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A Special Time
The events of midcentury America heavily inspire the times we inhabit.
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The Unisphere, symbol of the New York 1964-65 World's Fair. Flushing Meadow Park, New York. Courtesy of Shutterstock.
We remember midcentury America for the popular culture, the large scale geopolitical shifts, and the technological advancements. We should also reflect on the complexities of the period.
Along with decolonization and the rights revolutions, the world attempted to embrace a period of human rights and democracy. Our contemporary awareness of ongoing abuses and the hard work of many who advocate for a wide variety of rights is a testament to the struggles of a period where conformity was much the norm.
The midcentury was also a time of economic expansion. Thanks to the changes made by the global shifts caused by the Second World War, the country felt a renewed since of pride and a sense of vindication towards its founding ideals.
James Patterson’s Grand Expectations
James Patterson writes in Grand Expectations, a history of America from the end of World War II to the end of the Watergate Saga:
The “baroque bender” of contemporary design, the historian Thomas Hine explains, revealed the “outright, thoroughly vulgar joy” that many prospering Americans felt in being able to live so well. It was just this sort of pride that Vice-President Nixon expressed in 1959 when he bragged truculently about gleaming American kitchen conveniences at a trade show in Moscow - a show that the New York Times called a “lavish testimonial to abundance” - in order to remind [Nikita Khrushchev] (and the world) of the fantastic economic potential of the American way of life.
All these developments promoted grand expectations, especially among the educated middle classes, about the potential for further scientific and technological advances. This optimistic spirit - the feeling that there were no limits to progress - defined a guiding spirit of the age and, over time, unleashed ever more powerful popular pressures for expanded rights and gratifications. Many contemporaries talked as if there were almost nothing that American ingenuity - in science, industry, whatever - could not accomplish.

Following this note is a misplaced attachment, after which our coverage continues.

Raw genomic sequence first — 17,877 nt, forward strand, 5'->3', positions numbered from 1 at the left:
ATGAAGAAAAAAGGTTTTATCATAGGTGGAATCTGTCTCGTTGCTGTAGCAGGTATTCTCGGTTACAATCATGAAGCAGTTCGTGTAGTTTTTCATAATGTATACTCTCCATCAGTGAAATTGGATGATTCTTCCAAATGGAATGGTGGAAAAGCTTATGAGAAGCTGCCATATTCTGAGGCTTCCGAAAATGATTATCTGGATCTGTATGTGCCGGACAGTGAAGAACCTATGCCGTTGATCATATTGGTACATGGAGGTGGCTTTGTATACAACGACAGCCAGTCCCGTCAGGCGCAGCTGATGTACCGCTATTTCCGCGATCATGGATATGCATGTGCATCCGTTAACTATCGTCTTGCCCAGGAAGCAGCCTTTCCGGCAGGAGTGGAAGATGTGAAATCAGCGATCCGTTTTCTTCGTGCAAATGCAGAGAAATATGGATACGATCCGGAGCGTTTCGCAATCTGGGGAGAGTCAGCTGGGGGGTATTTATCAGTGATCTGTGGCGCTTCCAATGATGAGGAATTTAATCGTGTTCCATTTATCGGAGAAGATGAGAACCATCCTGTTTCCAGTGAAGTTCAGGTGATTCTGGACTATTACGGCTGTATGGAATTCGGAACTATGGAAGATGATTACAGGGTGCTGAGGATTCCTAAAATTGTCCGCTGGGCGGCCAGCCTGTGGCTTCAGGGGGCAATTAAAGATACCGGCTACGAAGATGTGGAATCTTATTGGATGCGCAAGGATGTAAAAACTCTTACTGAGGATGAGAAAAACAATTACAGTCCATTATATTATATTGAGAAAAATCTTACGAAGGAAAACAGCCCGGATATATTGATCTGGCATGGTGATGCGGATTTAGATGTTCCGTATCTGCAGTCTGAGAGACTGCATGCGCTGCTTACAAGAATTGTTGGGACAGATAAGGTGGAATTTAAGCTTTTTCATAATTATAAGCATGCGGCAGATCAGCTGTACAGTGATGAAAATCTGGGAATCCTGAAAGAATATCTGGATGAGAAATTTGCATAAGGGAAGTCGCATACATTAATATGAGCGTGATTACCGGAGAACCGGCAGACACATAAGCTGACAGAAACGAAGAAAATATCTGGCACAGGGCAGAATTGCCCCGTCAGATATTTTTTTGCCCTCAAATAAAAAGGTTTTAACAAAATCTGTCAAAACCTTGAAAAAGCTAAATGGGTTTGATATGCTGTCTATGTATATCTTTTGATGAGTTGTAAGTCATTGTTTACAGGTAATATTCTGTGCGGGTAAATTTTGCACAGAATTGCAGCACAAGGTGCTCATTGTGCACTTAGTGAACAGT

This exuberance carried over into Americans’ expectations for their national deeds abroad and the proclamations made at home. The country could solve wide-ranging and complex issues because we are a special nation and had proved it.
Just look at our high flying economy and postwar spoils.
Recommended: New Books Network discussion with Ian Tyrrell about his book, American Exceptionalism: A New History of an Old Idea.
Kurt Andersen’s Big Bang Theory
Still, we are susceptible to historical illusions and fabrications. Kurt Anderson describes the 1960s and 70s as a “Big Bang” that created, for better and for worse, America’s postmodern landscape.
He writes in Fantasyland: How America Went Haywire:
Our Woodstock-branded popular understanding of what grew out of the 1960s is selective, cherry-picked to please and flatter one side and appall the other. People on the left “still swear by the values of the ‘60s,” Charles Reich, author of The Greening of America, recently said. They focus only on the 1960s legacies of freedom that they define as progress. And people on the political and cultural right still demonize the decade from around 1963 to 1973 as the source of everything they loathe.
In fact, what the left and right respectively love and hate are mostly flip sides of the same coins minted around 1967. All the ideas we call countercultural barged onto the cultural main stage in the 1960s and ‘70s, it’s true, but what we don’t really register is that so did extreme Christianity, full-blown conspiracism, libertarianism, unembarrassed greed, and more. Anything goes meant anything went.